We take a closer look at the emerging trends of the year from Geneva's annual watch fair.
It’s high time that the watchmaking industry went back to doing what it does best: finding creative and modern solutions to age-old technical conundrums. The industry has been relatively quiet in recent years, but it was clearly the calm before the storm. At the 2019 Salon International de la Haute Horlogerie, we were inundated with a range of haute horlogerie complications as well as innovative advances. Case in point: Vacheron Constantin’s Traditionnelle Twin Beat that offers 65 days of power reserve thanks to an innovative dual frequency system, and a magnum opus by Jaeger-LeCoultre, the Master Grande Tradition Gyrotourbillon Westminster Perpétuel.
Left: Bovet (Top), Jaeger-LeCoultre Master Grand Traditional Gyrotourbillion Westminster Perpétuel (Bottom);
Middle: Christophe Claret Angelico;
Right: Ressence Type 2 e-Crown (Top), Vacheron Constantin Traditionnelle Twin Beat (Bottom)
Blue is the new neutral of the horological world: just take a gander at this year’s launches. The thing with blue is that it’s not terribly trendy, but it can successfully straddle that thin line between classic and modern. It’s versatile as well, subdued enough for a work watch, snazzy enough for a dress one, and playful enough for the weekend. What more can we want?
Left: Panerai Submersible Chrono Guillaume Néry (Top), IWC Schaffhausen Le Petit Prince (Bottom);
Middle: De Bethune DB28GS Grand Bleu;
Right: A. Lange & Söhne Lange 1 (Top), Girard-Perregaux Laureato (Bottom)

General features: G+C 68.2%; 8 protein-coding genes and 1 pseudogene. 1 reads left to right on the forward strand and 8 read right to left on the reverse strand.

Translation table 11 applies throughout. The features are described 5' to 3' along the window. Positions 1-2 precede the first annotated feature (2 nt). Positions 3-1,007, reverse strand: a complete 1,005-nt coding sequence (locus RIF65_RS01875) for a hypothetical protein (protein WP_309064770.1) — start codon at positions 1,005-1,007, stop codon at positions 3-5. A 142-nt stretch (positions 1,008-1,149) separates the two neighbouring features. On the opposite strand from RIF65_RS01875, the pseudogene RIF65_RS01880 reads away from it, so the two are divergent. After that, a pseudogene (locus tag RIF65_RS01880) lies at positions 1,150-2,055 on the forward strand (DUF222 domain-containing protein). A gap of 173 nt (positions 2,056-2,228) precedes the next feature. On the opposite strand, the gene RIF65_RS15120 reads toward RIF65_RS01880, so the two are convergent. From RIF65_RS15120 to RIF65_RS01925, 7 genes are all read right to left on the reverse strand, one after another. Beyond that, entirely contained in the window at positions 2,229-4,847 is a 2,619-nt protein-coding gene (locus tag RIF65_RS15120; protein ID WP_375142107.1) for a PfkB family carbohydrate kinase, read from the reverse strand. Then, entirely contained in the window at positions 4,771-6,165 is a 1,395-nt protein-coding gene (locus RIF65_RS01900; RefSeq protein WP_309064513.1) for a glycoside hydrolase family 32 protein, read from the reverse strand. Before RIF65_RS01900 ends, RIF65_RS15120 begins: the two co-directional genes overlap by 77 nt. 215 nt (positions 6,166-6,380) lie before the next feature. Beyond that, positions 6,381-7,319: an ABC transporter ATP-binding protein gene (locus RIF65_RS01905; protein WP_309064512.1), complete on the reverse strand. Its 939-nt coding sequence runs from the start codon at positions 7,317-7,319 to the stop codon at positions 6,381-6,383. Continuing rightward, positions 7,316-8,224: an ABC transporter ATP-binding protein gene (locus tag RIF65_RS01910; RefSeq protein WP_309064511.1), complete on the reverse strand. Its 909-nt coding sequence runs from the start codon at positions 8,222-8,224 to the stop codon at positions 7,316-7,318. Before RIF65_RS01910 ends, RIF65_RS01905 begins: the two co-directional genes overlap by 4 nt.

The increased demand for individualism has resulted in the watchmaking industry’s response to this trend: bronze. It develops a natural patina over time, making for a unique finish that can’t be recreated. Collectors are going bonkers for bronze, as evinced by the influx of such watches on the market.
Left: Montblanc 1858 in Bronze with Green dial
Right: Urwerk UR-105 Maverick
Apart from the tourbillon, the moonphase is probably the only other function that you can’t go wrong with, aesthetically speaking. Sure, it’s pretty cool that your watch can track the waning and waxing of the moon, but it’s more than just its technical aspect that has captured our imagination. A moonphase is poetic and whimsical, and each watchmaker has its own unique take on the complication.
Left: Hermès L'Heure de la Lune
Right: Parmigiani Fleurier Toric QP Rétrograde
An increasing number of brands are rejecting labels, and creating unisex timepieces in sizes that are wearable by both genders. Overtly masculine or feminine codes are being rejected for a more gender-neutral aesthetic, as seen on the 42mm timepieces within Audemars Piguet’s newest Code 11.59 collection.
Left: Audemars Piguet Code 11.59
Right: Hèrmes Arceau 78